304 North Cardinal
St. Dorchester Center, MA 02124

Work Hours
Monday to Friday: 7AM - 7PM
Weekend: 10AM - 5PM


Aydın Büke , January 2015

Commissioned by the Basel Chamber Orchestra conductor Paul Sacher in 1936, Béla Bartók aimed to compose his piece Music for Strings, Percussion and Celesta, for instrument groups that, to date, were very rarely used together, as well as undertake different compositional methods. His inclusion of the piano in the orchestra as a kind of percussive instrument was a result of the conceptualization of his structural idea. Sonata for Two Pianos and Percussion, which Bartók composed a short time later, was the proof that he had not yet abandoned chasing after different tonal experimentations. In this piece, the composer was demonstrating that percussive instruments could simultaneously be solo instruments and play melodies, while, once again, displaying the piano as a true percussive instrument. Immediately after he settled in the U.S.A., in order to enable the more frequent performance of this sonata in concert halls and following a suggestion from his friends, Bartók then arranged the piece as the Concerto for Two Pianos, Percussion, and Orchestra. The first U.S. performance of the piece was on January 21, 1943 alongside his wife, accompanied by the New York Philharmonic Orchestra, and, unfortunately, went on record as his final public concert.

In the past several months, this concerto by Bartók has been constituted the weight of the album “Güher & Süher Pekinel in Concert” from the label Arthaus Musik. This album, consisting of live recordings from two of the concerts the artists held in recent years, includes a DVD as well as a CD. Concerto for Two Pianos, Percussion, and Orchestra was recorded live at a 2012 concert Güher and Süher Pekinel gave with the Maggio Musicale Fiorentino Orchestra, directed by Zubin Mehta at the Zubin Mehta Festival in Florence. The pieces composed for two pianos or four hands by Schubert, Mozart, Debussy, Poulenc, Infante, Milhaud, Lutoslawski, and Brahms, on the other hand, are from a recording of a concert the artists gave at the Ludwigsburg Festival in
Those who have been closely following Güher and Süher Pekinel’s long-lasting successful concert career and listening to their recordings already know very well that these artists transport everything they touch to another dimension. And this time, especially while interpreting Bartók’s concerto, they deeply interrogate the relationship between painting and music. In the album booklet, Güher and Süher Pekinel explain how they began painting in the 1970’s and their interest in the works of Wassily Kandinsky and painters from the “Der Blaue Reiter” group in great detail.

Indeed, in the 1910’s, the search for a new language and new structure had accelerated amongst both musicians and artists. On January 1, 1911 Kandinsky and his painter friends saw a concert of Arnold Schönberg’s works, and Kandinsky, highly affected by what they had heard, wrote a letter to Schönberg, initiating a friendship that would last many years. In a letter to his friend August Macke dated January 14, 1911, Franz Marc, also among those who had seen the same concert, explained its effect on him thusly: “Can you imagine a music in which tonality is completely abandoned? I continually thought of Kandinsky’s large scale compositions, which also carry no trace of tonality. Just like Kandinsky’s ‘jumping spots,’ colored spots appeared on a white canvas with each note. Schönberg makes an effort to act as if consonance and dissonance don’t exist. The thought that ‘dissonances are only distant consonances” has not left my mind today.” Kandinsky explained this relationship between tones and colors in his book Concerning the Spiritual in Art (Über das Geistige in der Kunst), and in later years, these thoughts were of great interest to Bartók.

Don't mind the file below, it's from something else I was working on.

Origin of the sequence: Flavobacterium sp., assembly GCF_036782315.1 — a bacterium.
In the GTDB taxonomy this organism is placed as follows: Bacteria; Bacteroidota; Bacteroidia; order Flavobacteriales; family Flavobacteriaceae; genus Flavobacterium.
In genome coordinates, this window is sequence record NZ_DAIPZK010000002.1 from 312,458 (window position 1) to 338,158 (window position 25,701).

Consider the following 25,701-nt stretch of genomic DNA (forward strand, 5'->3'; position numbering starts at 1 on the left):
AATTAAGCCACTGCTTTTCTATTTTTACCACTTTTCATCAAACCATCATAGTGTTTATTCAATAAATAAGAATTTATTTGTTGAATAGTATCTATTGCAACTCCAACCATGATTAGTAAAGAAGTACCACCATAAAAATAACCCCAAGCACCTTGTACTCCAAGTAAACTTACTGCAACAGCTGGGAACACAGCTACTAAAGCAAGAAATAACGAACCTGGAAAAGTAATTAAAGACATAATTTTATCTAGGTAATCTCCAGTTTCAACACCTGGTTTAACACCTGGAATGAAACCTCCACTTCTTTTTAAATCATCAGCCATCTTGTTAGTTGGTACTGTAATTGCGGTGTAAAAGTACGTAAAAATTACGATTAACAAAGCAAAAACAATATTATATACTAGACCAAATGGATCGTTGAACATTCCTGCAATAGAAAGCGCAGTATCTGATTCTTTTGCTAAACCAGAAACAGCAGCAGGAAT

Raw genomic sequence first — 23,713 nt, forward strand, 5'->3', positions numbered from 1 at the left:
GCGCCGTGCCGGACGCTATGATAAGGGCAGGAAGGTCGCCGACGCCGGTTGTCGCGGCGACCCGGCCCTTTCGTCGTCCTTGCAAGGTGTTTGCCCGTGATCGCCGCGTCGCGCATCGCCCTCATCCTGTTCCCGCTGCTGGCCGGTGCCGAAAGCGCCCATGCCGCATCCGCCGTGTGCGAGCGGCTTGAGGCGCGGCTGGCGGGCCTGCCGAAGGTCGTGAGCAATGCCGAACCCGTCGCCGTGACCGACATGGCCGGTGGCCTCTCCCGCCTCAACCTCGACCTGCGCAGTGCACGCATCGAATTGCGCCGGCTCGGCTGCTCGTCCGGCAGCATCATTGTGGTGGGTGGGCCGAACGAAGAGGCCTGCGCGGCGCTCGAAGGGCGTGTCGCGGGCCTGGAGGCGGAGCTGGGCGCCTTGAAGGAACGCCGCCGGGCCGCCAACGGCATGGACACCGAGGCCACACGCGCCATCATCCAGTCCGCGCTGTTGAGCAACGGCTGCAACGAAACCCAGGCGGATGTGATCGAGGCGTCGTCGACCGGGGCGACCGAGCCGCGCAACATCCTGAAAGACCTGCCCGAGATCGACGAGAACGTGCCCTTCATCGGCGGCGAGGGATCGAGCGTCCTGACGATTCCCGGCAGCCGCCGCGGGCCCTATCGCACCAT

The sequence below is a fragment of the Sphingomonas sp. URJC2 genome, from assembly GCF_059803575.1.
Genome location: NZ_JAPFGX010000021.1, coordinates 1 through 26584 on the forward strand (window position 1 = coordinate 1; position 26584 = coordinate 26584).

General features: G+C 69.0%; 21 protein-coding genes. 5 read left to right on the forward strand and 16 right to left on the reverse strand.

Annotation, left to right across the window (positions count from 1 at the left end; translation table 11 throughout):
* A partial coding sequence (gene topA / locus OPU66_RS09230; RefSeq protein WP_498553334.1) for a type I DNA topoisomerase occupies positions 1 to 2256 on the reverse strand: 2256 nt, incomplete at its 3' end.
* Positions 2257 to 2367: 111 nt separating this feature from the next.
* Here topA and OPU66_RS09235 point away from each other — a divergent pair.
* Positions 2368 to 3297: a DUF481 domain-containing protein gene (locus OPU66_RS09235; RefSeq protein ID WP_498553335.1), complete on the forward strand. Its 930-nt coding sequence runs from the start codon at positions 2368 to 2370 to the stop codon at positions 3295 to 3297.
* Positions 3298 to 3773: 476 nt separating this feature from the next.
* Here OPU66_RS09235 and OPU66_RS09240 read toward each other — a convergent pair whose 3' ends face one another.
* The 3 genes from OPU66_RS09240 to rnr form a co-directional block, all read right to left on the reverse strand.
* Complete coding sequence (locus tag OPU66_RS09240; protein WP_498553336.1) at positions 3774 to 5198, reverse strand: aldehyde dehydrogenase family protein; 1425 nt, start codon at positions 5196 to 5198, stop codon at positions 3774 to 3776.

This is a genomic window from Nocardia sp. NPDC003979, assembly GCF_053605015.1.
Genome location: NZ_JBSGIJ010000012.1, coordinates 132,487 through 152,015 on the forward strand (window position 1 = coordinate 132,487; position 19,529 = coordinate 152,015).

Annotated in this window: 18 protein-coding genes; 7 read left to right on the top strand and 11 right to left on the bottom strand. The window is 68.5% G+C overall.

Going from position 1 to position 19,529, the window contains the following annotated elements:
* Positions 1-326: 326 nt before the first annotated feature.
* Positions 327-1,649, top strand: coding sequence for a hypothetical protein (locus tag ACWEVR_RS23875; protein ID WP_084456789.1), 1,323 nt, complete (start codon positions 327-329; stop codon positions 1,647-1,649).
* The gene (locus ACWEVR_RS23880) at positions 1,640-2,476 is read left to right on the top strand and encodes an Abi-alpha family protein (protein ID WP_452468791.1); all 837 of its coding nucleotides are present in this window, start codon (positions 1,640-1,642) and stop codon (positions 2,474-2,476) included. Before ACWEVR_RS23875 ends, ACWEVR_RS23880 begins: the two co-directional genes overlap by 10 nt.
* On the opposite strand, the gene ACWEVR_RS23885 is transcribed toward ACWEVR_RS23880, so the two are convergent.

When Güher and Süher Pekinel interpret Bartók’s concerto, as always, they display a flawless synergy. It is as if two pianos played by four hands, all controlled by the same brain, come together with the other musicians on stage, presenting a celebration that is spectacular to listen and to watch.

Almost all of the pieces that they performed at the Ludwigsburg Festival consist of works that are frequently played by artists in two piano concerts. Yet, even here, when one listens to Schubert’s Fantasia in F minor (D 940) or Mozart’s Sonata in D Major (KV 448), it is as if one can feel the excitement of two pianists playing together for the first time. Combining the excitement of playing for the first time with the experience of making music together for years, is a mastery that only artists like Güher and Süher Pekinel can achieve. In terms of both repertoire and interpretation, this is one of the most important albums of 2014.

    • Zubin Mehta, Güher & Süher Pekinel in Concert
    • Bartók: Concerto for Two Pianos, Percussion, and Orchestra; Schubert: Fantasia in F Minor, D940; Mozart: Sonata in D Major, KV 448; Debussy: In Black and White; Infante: Sentimento; Poulenc: Elegy; Lutoslawski: Paganini Variations; Brahms: Hungarian Dance No: 5; Milhaud: Scaramouche
      Güher & Süher Pekinel,
    • Maggio Musicale Fiorentino Orchestra, Zubin Mehta
    • 2012 Maggio Musicale Fiorentino and 2010 Ludwigsburg Festival Live Concert Recordings
    • Arthaus Musik, Unitel, 2014 (DVD & CD)